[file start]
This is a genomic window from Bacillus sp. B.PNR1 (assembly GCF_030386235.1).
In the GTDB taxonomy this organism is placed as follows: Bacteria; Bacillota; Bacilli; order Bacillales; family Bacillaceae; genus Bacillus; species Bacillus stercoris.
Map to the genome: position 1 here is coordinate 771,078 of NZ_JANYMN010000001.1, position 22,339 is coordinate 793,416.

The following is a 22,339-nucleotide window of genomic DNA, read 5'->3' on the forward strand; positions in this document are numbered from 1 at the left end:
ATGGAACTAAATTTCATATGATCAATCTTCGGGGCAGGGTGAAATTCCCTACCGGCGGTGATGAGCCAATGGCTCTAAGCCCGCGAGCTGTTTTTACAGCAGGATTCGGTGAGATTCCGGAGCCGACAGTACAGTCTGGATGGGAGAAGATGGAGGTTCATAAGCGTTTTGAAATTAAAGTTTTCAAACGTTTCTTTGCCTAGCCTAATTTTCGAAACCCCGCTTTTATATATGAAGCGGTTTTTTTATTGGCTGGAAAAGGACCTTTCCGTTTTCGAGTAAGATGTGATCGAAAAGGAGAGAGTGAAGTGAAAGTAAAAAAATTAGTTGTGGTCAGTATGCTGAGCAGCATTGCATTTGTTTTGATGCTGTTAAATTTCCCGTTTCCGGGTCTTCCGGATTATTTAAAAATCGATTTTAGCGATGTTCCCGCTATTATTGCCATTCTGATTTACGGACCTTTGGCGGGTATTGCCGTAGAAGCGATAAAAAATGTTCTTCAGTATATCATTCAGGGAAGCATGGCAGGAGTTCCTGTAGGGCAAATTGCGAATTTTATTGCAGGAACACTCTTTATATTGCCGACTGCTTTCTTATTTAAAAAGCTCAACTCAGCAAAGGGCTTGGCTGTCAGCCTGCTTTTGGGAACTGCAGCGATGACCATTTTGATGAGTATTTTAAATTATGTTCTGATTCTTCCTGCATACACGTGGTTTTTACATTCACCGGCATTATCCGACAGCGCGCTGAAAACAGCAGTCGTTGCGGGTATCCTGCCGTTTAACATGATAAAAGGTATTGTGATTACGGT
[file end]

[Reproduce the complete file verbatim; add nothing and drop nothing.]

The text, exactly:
This is a genomic window from Bacillus sp. B.PNR1 (assembly GCF_030386235.1).
In the GTDB taxonomy this organism is placed as follows: Bacteria; Bacillota; Bacilli; order Bacillales; family Bacillaceae; genus Bacillus; species Bacillus stercoris.
Map to the genome: position 1 here is coordinate 771,078 of NZ_JANYMN010000001.1, position 22,339 is coordinate 793,416.

The following is a 22,339-nucleotide window of genomic DNA, read 5'->3' on the forward strand; positions in this document are numbered from 1 at the left end:
ATGGAACTAAATTTCATATGATCAATCTTCGGGGCAGGGTGAAATTCCCTACCGGCGGTGATGAGCCAATGGCTCTAAGCCCGCGAGCTGTTTTTACAGCAGGATTCGGTGAGATTCCGGAGCCGACAGTACAGTCTGGATGGGAGAAGATGGAGGTTCATAAGCGTTTTGAAATTAAAGTTTTCAAACGTTTCTTTGCCTAGCCTAATTTTCGAAACCCCGCTTTTATATATGAAGCGGTTTTTTTATTGGCTGGAAAAGGACCTTTCCGTTTTCGAGTAAGATGTGATCGAAAAGGAGAGAGTGAAGTGAAAGTAAAAAAATTAGTTGTGGTCAGTATGCTGAGCAGCATTGCATTTGTTTTGATGCTGTTAAATTTCCCGTTTCCGGGTCTTCCGGATTATTTAAAAATCGATTTTAGCGATGTTCCCGCTATTATTGCCATTCTGATTTACGGACCTTTGGCGGGTATTGCCGTAGAAGCGATAAAAAATGTTCTTCAGTATATCATTCAGGGAAGCATGGCAGGAGTTCCTGTAGGGCAAATTGCGAATTTTATTGCAGGAACACTCTTTATATTGCCGACTGCTTTCTTATTTAAAAAGCTCAACTCAGCAAAGGGCTTGGCTGTCAGCCTGCTTTTGGGAACTGCAGCGATGACCATTTTGATGAGTATTTTAAATTATGTTCTGATTCTTCCTGCATACACGTGGTTTTTACATTCACCGGCATTATCCGACAGCGCGCTGAAAACAGCAGTCGTTGCGGGTATCCTGCCGTTTAACATGATAAAAGGTATTGTGATTACGGT